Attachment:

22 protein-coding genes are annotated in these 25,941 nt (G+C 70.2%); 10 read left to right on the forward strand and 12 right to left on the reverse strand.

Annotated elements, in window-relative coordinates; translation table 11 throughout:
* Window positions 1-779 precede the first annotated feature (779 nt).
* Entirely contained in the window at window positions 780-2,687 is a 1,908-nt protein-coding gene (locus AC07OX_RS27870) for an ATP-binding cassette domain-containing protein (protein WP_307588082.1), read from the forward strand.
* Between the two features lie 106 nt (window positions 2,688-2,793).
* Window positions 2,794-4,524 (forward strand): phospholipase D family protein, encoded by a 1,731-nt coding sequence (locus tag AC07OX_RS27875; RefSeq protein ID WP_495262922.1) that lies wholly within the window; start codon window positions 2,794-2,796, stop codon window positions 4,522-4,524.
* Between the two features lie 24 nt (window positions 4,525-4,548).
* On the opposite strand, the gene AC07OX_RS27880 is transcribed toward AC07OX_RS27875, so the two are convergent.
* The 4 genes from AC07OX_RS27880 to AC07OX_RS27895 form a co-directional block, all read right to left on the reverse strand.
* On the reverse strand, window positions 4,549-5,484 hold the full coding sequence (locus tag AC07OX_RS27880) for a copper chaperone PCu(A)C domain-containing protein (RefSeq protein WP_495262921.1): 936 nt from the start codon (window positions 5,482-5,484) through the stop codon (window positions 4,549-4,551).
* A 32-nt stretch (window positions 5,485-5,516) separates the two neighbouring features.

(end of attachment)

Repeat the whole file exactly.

22 protein-coding genes are annotated in these 25,941 nt (G+C 70.2%); 10 read left to right on the forward strand and 12 right to left on the reverse strand.

Annotated elements, in window-relative coordinates; translation table 11 throughout:
* Window positions 1-779 precede the first annotated feature (779 nt).
* Entirely contained in the window at window positions 780-2,687 is a 1,908-nt protein-coding gene (locus AC07OX_RS27870) for an ATP-binding cassette domain-containing protein (protein WP_307588082.1), read from the forward strand.
* Between the two features lie 106 nt (window positions 2,688-2,793).
* Window positions 2,794-4,524 (forward strand): phospholipase D family protein, encoded by a 1,731-nt coding sequence (locus tag AC07OX_RS27875; RefSeq protein ID WP_495262922.1) that lies wholly within the window; start codon window positions 2,794-2,796, stop codon window positions 4,522-4,524.
* Between the two features lie 24 nt (window positions 4,525-4,548).
* On the opposite strand, the gene AC07OX_RS27880 is transcribed toward AC07OX_RS27875, so the two are convergent.
* The 4 genes from AC07OX_RS27880 to AC07OX_RS27895 form a co-directional block, all read right to left on the reverse strand.
* On the reverse strand, window positions 4,549-5,484 hold the full coding sequence (locus tag AC07OX_RS27880) for a copper chaperone PCu(A)C domain-containing protein (RefSeq protein WP_495262921.1): 936 nt from the start codon (window positions 5,482-5,484) through the stop codon (window positions 4,549-4,551).
* A 32-nt stretch (window positions 5,485-5,516) separates the two neighbouring features.